Schneier has his readers nervously (and perhaps needlessly) looking over their shoulders, and his book’s conclusion does little to allay the many anxieties. Most of his recommendations for reining in government overreach tread familiar ground: proportionality, court-ordered targeting, greater transparency, more and better oversight, the elimination of bulk surveillance techniques, and a host of other limits on government powers. Those recommendations that are novel are less than practical: breaking up the National Security Agency, protecting whistleblowers even if they put national security at risk. (Schneier collaborated with the former Guardian journalist Glenn Greenwald, helping to analyze documents released by the former government contractor Edward Snowden.)
Schneier has a long list of ideas for reining in corporations as well, including establishing information fiduciaries, tightening regulations, and bolstering consumers’ rights to their own data. He urges individuals to take action against the surveillance state through a four-part mantra: avoid it, distort it, block it, and break it. Although this prescription may be feasible for one of the world’s foremost security experts, it seems like too much for the common person whose computer capabilities are challenged enough in deciding whether to accept the surge price on Uber or whether the next profile deserves a left or a right swipe.
Whether Schneier’s prescriptions for pushback are put into practice, the incumbent overlords of data collection ought not to rest easy. As Snowden, WikiLeaks founder Julian Assange, U.S. Army soldier Chelsea Manning, and a host of others have amply demonstrated, the mass surveillance machine could create a backlash that would come back to haunt it. Despite the book’s title, Schneier’s exposition on the Goliath is missing a David. The monolithic surveillance machine is not paired with a true test of its strength from an underpowered—but more determined—underdog.
Taylor Owen’s Disruptive Power: The Crisis of the State in the Digital Age provides that narrative. Owen borrows disruption theory from innovation literature and the works of Harvard University Professor Clay Christensen. He hails the power of new actors to disrupt old hegemons. Although governments and commercial actors have the advantages of experience and scalability, non-state actors can work as the disruptors of the status quo. These groups are decentralized, collaborative, and motivated, and are therefore resilient. Owen cites the “hacktivity” of an international network, such as Anonymous, as an example of an underdog fighting successfully against the state.
Anonymous, however, is far from the sole David in Owen’s documented fight against binary Goliaths. In fact, his book provides many. Telecomix, a group of net activists seeking to promote freedom of expression, and bitcoin, the cryptocurrency that provides users with anonymous online transactions, are examples. He cites Ushahidi, a website used to document crises as they unfold, to show how harnessing the wisdom of crowds can spread awareness of an issue around the world. Although each of these examples in Owen’s book is inspiring, one is left wondering whether these collective pin pricks of disruption will be enough to dislodge a powerful status quo, even if they were enabled by clever innovators and the amplifying effect of further technological advances. After all, the digital uprising that gave birth to the Arab Spring now seems like a distant memory. The international financial order has not been shaken by bitcoin, a currency once compared to Kim Kardashian because it’s famous for being famous. Crisis-mappers and crowdsourcing in general, although cost-effective and creative, have not yet posed a serious threat to the work of traditional institutions. Incumbents can adapt. This dynamic could play out in the political sphere as well.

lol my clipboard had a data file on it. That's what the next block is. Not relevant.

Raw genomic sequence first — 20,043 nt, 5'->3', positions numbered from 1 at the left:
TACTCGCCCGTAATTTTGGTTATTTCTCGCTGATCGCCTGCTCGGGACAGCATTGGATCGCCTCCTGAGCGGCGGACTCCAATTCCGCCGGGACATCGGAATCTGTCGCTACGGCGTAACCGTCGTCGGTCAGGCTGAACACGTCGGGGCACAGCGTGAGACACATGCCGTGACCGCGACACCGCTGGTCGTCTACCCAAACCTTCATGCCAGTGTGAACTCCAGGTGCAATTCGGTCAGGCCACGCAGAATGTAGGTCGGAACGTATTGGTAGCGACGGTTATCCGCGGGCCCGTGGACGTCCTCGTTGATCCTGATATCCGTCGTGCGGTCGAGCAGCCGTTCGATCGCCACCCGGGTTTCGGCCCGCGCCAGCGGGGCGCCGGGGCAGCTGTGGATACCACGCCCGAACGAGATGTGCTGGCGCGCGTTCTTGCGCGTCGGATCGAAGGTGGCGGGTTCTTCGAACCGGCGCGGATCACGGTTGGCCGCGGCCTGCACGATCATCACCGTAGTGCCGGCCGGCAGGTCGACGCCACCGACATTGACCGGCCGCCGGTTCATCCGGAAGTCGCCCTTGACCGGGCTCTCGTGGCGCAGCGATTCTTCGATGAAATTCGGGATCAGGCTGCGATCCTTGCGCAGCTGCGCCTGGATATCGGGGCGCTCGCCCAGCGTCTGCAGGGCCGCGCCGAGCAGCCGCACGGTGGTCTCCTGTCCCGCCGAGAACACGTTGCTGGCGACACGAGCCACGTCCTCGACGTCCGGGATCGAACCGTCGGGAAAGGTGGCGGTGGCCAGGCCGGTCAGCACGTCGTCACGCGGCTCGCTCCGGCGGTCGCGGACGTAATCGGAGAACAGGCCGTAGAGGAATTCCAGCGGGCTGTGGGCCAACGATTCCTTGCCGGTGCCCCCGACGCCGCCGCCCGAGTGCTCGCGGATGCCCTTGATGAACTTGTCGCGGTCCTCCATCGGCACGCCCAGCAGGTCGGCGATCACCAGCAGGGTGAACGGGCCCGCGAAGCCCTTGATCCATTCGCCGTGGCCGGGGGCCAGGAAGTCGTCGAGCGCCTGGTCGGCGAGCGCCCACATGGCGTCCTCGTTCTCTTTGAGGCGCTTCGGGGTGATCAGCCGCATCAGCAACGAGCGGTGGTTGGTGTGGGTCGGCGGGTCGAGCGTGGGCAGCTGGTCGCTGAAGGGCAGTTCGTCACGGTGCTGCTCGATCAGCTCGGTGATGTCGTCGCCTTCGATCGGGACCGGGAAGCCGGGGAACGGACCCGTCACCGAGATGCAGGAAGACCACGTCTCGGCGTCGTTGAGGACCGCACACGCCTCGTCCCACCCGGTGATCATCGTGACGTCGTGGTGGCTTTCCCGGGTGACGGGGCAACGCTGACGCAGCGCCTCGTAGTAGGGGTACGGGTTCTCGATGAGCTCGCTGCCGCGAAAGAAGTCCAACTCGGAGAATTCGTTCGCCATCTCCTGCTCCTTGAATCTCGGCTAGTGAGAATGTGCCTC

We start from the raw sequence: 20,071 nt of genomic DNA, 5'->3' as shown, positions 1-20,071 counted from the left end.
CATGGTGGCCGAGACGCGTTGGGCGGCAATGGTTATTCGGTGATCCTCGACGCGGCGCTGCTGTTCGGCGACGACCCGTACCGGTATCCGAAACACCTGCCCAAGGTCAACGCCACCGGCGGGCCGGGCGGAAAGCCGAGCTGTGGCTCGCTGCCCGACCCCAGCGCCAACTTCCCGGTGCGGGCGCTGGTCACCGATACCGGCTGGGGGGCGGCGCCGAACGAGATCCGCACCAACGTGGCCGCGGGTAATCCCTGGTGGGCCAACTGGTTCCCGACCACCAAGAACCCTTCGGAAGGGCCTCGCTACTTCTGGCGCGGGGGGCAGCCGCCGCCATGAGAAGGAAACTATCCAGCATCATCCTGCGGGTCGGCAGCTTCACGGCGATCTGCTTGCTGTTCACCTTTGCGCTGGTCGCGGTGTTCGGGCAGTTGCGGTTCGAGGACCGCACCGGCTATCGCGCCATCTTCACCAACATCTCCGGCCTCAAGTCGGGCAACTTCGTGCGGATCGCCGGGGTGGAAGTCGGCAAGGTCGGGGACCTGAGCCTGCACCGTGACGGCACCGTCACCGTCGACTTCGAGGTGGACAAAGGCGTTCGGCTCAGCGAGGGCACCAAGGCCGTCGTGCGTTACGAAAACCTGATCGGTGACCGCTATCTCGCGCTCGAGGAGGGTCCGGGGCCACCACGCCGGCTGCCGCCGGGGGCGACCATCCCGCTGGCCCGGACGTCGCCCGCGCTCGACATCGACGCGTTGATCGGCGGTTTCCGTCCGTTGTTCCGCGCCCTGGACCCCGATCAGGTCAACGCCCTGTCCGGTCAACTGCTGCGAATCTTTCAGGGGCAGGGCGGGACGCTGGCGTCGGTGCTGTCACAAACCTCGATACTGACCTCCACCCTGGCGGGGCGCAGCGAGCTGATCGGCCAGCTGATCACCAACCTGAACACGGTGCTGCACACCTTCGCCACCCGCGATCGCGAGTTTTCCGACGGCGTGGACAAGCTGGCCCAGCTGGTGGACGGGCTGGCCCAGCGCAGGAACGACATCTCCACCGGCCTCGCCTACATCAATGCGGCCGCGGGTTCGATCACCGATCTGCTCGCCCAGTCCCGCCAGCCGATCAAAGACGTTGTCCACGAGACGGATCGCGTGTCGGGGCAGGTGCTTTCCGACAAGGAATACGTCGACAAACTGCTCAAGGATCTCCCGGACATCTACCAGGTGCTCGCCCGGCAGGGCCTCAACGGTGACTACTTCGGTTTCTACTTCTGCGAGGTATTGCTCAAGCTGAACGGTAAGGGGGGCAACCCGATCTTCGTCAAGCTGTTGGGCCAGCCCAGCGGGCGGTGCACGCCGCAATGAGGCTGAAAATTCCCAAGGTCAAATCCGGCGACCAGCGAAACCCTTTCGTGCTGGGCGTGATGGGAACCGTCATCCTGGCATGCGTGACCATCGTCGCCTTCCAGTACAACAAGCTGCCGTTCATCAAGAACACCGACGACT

Although much of Owen’s attention is focused on the challenge that disruptors present to the state, he also digs into how the state is fighting back. The end of the book features a discussion on how the state can extend military technologies and tactics beyond the battlefield, using advances in automated warfare and new technologies to fight back through surveillance and other measures. Owen writes, “The big question is whether these actions are meaningful; are these really challenging institutional powers?” Disruptive Power raises more questions than answers, but the questions are good ones.
Society is well past the point in 2007 when the FCC had to chide telecommunications companies for failing to track their customers. Now, not only are customers tracked but the data that results is growing exponentially. Governments and corporations are realizing the value of this data; so, too, are the ordinary men and women responsible for its generation. As consumers and citizens, we benefit from data being collected, analyzed, and harnessed by digital Goliaths from both the public and the private sectors. At the same time, it is important for us to create Davids that make sure these Goliaths are held in check, and act within the best interests of a free and open society. A careful reading of these two essential books offers key insights into this struggle, which promises to be of biblical proportions.